In this guide, I will provides some tips and tricks for people who have played Nebuchadnezzar a while and are still searching for some optimization…
This is not a complete guide, there will certainly be other and better ones. I’ll add a tip every now and then when I discovery something new and I’ll have some screenshots to show what I’m trying to describe. I no longer have access to the beta, so I couldn’t take any new pictures yet.
Please note that I wrote the original guide in German, so this English version might be a bit clumsy at times, but feel free to correct me.
Nebuchadnezzar is not Pharaoh
Please always keep this in mind whenever anything seems unexpected to you.
18 is your friend
The reason for this is that a worker with 18 fields receives a yield of 9 goods per harvest. These are optimally used by two workers in processing factories (4.5 goods per year and worker are converted into end products). With 3 farmers of 18 fields each, this results in a yield of 27 goods of grain (as an example), which are baked by 6 bakers into 27 breads. 6 bakers can work in exactly two bakeries. It couldn’t be any better.
By the way, more than 3 farmers per farm is not possible in a perfect way. 4 farmers would need 72 fields. A farm including its range is 9×9 tiles in size, requires 9 tiles for itself, so that 72 remain. Unfortunately, you then need a road that leads out of the farm.
For farms such as milk production you can of course fill in the remaining fields with another worker. But I prefer to keep products from one housing category at the same level, an exception would be the additional export of milk, e.g.
Houses consume goods, not their people
Statistics, statistics, statistics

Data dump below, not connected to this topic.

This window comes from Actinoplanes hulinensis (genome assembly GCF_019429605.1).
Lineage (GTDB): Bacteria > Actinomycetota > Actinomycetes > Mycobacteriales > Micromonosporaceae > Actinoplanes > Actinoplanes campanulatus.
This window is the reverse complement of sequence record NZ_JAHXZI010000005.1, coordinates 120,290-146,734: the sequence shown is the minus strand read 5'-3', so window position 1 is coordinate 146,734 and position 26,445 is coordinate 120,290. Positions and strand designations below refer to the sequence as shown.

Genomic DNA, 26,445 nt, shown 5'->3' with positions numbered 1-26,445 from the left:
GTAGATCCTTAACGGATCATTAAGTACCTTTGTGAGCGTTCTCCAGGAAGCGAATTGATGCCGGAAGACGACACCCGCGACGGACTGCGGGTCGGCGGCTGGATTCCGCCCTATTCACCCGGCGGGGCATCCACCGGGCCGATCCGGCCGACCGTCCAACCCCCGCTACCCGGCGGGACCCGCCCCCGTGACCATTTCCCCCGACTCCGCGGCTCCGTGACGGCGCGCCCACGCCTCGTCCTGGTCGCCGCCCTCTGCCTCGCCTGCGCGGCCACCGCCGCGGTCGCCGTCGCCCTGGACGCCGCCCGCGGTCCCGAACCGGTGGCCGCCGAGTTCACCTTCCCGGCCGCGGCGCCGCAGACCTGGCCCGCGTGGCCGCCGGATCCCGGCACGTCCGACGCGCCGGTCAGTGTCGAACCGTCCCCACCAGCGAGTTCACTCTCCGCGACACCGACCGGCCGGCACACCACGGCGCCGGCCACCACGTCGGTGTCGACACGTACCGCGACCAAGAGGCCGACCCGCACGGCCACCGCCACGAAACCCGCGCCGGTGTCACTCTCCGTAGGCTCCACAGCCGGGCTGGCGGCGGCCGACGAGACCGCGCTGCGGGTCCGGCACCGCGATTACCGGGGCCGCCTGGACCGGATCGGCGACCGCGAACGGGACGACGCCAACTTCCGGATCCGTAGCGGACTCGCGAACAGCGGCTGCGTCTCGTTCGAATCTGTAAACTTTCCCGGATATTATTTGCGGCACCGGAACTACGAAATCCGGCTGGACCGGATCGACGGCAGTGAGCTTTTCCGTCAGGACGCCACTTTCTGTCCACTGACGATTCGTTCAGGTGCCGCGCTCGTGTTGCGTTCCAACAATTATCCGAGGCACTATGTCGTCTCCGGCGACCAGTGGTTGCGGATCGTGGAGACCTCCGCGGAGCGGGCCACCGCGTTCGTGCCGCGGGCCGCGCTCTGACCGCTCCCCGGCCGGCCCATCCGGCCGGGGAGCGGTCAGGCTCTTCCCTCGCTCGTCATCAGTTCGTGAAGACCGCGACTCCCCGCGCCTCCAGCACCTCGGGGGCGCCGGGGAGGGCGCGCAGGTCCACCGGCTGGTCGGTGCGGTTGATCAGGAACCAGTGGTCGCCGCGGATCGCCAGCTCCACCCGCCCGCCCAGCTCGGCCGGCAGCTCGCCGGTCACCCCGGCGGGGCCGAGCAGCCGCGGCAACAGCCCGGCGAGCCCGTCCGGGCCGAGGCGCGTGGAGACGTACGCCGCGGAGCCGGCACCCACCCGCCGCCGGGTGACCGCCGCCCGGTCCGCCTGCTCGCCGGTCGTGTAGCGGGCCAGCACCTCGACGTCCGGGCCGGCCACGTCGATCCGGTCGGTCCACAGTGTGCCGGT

You’ll see the annual production and consumption of every good. If you produce more grain (e.g.) than is “consumed” by making bread, you have an unnecessary surplus of grain doing you no good. In the opposite case, not as much bread is baked as it would be possible.
It is also important to know that houses store up to a two-year stock inside or rather receive up to that amount from the market staff. Therefore you have to produce a little more than is consumed by your citizens. If the consumption corresponds exactly to the production, maybe not all houses will be supplied fully at the same time.
Logistics, logistics, logistics
With a grain farm things are a little different: Here bakeries should be close to the farm (not necessarily a warehouse) and these bakeries themselves should be close to a warehouse to deliver the bread. In this example, the grain does not have to be temporarily stored.
Milk and bread should in turn be in the immediate vicinity of a market and the market, in the best case, close to the houses to be supplied.
A screenshot should show this interaction here.
Storage yards do not have transporters
Positive side effect: all 9 slots can be equipped with goods, so the space with 36 goods is slightly higher than with Pharaoh and co.
Clay pits (and other factories of raw material) do not need their own transporters
- Nebuchadnezzar Basic Gamplay Guide for Beginner
- Nebuchadnezzar Exporting Goods Without Starving Your Own City
- Medieval Dynasty Intermediate Tips for Advanced Players
- Medieval Dynasty Farm Fields Guide for Effective Procedure
- Mount & Blade II Bannerlord: Cities and Resources